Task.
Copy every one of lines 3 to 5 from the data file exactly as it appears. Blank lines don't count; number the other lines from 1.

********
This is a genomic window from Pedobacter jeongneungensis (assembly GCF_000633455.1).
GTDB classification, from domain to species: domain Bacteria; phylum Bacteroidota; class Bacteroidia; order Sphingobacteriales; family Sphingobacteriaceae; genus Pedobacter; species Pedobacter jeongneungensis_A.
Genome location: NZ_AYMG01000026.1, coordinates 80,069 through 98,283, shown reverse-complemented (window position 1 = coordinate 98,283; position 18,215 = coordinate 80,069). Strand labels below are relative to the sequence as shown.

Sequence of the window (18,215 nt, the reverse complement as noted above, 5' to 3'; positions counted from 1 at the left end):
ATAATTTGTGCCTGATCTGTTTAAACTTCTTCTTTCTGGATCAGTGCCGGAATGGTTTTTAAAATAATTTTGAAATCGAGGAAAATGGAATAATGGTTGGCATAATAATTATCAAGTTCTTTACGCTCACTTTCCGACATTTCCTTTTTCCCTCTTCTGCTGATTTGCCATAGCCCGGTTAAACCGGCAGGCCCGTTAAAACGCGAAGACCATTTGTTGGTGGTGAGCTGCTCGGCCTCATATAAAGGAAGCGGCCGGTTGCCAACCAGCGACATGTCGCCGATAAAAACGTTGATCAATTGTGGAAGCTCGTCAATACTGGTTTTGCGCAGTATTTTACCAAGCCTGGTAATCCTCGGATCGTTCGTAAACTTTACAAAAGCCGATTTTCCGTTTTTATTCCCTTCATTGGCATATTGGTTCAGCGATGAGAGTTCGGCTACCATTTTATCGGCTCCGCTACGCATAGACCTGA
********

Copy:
Genome location: NZ_AYMG01000026.1, coordinates 80,069 through 98,283, shown reverse-complemented (window position 1 = coordinate 98,283; position 18,215 = coordinate 80,069). Strand labels below are relative to the sequence as shown.

Sequence of the window (18,215 nt, the reverse complement as noted above, 5' to 3'; positions counted from 1 at the left end):
ATAATTTGTGCCTGATCTGTTTAAACTTCTTCTTTCTGGATCAGTGCCGGAATGGTTTTTAAAATAATTTTGAAATCGAGGAAAATGGAATAATGGTTGGCATAATAATTATCAAGTTCTTTACGCTCACTTTCCGACATTTCCTTTTTCCCTCTTCTGCTGATTTGCCATAGCCCGGTTAAACCGGCAGGCCCGTTAAAACGCGAAGACCATTTGTTGGTGGTGAGCTGCTCGGCCTCATATAAAGGAAGCGGCCGGTTGCCAACCAGCGACATGTCGCCGATAAAAACGTTGATCAATTGTGGAAGCTCGTCAATACTGGTTTTGCGCAGTATTTTACCAAGCCTGGTAATCCTCGGATCGTTCGTAAACTTTACAAAAGCCGATTTTCCGTTTTTATTCCCTTCATTGGCATATTGGTTCAGCGATGAGAGTTCGGCTACCATTTTATCGGCTCCGCTACGCATAGACCTGA